A middle aged man carrying a baby wrapped in an ocean blue scarf on his stomach, while jerking on the rope in his right hand holding a small black goat. A tiny kid curious but alerted, on the doorstep of his wooden house, the sound of our motorbikes passing. An old grey man on a bycicle snapping a gigantic pair of rusted metal scissors repedeatly.
A bowl of fishsoup in a shabby restaurant with broken red plastic chairs, soup so disgusting that we only ate the shrimps and noodles. Men coming to our tables asking where we come from in broken english, then asking us if we are married. Restaurants where you have to fish your fish out of a bowl.
Rain so thick and heavy you could see it, smell it and feel it in the air from miles ahead, awaiting to drive into her grey arms. Rain so thick we could only see 1 and a half meters ahead on the small ‘paved’ road through the jungle, best known by the name of Ho Chi Minh Trail. Trucks overpassing other trucks on that small paved road. Paved road turning into sand and stones while you just got to gear 4 for a downhill, causing you to almost slip right into the ricefield on your left.
A boy smacking his dead chicken back into the front basket of his paddlebike. A fat bee stuck in the holes of my saddle, upside down, stinging me in my left thigh.
Warm beer with ice. A bag of food including what we thought was a napkin, turning out to be a rice paper for spring rolls. A child pushed forward by his excited mom to go up to us and practice his school taught English. A captain America action figure left behind on a stone bench.
A scary new sound possibly coming from the engine. An old sales lady also hiding for the rain in the only ‘cafe’ on this jungle road, speaking Vietnamese to us louder and louder hoping we would somehow understand what she said if she’d scream. Showing the Netherlands on google maps to the heavily nodding sales lady and the café owner, who then exclaim in all their enthousiasm: ‘Yes, yes, America!’.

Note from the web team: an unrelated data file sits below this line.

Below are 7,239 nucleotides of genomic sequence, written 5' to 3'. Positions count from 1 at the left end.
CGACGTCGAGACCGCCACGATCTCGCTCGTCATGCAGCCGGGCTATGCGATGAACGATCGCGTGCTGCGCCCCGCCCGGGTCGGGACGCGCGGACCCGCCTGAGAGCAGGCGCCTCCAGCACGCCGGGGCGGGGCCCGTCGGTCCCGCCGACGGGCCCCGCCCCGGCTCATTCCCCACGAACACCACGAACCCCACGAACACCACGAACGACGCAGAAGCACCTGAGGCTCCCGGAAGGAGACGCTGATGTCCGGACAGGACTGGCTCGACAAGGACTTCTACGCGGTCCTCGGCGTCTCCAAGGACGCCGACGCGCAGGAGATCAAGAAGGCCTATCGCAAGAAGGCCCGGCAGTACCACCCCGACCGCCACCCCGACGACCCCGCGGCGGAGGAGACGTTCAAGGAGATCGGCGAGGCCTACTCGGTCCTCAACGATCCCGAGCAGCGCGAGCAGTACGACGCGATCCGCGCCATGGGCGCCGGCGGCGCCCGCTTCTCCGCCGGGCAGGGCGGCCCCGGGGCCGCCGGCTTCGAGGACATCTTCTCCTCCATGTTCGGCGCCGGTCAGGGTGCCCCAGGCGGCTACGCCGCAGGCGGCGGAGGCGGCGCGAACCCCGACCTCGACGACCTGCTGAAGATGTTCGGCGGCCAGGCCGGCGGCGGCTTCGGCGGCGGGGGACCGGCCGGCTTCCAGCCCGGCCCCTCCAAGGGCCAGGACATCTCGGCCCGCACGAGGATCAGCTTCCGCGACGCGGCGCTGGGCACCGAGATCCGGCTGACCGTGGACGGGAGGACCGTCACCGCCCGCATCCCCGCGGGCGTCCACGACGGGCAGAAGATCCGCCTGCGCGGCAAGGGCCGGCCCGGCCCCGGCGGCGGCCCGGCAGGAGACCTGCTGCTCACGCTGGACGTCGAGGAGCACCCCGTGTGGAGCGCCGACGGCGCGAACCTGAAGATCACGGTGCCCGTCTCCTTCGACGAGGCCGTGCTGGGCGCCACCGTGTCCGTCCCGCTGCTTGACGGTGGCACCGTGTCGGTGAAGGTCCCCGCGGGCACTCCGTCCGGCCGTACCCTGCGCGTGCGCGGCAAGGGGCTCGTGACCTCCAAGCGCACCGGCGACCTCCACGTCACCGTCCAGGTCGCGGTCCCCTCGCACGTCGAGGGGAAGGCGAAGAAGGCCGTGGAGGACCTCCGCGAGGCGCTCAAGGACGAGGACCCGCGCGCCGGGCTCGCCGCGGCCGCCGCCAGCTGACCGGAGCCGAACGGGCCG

A fish jumping out of one of the numerous dirty grey bowls, crawling over his own kind and jumping onto the market road, trying to escape his inevitable fate. A young ox outrunning his mother and his owner, skipping and swaying its tail happily in the last drops of rain.
Plankton lighting up around my hands while I slowly swim through the dark ocean. A hot shower in a sketchy hotel somewhere mid-Vietnam. Walking on the ridges of the endless ricefields of Sapa. A tiny gecko running on the white-turned-yellow walls. Sand in my eyebrows.
A pregnant lady convincing Maria to buy a necklace of her Vietnamese ‘birth animal’ (a cat). A skinny man with legs like twigs and without muscles on the street, passed by by bypassers, like me. A cute labrador look-a-like puppy with legs like twigs and without muscles, enjoying the attention we give him. A man at the street food stall we are resting offering me a cigarette. The man then offering me incredibly strong black tea that apparently goes with cigarettes, because Maria wasnt offered any tea.
The sound of waves clashing into a men made beach. A voice through public speakers asking people not to leave trash in the sea and the sand, and also ‘not take your dog in sea with you. Use toilet properly. Not have a dinner party on beach. Thank you for attention’.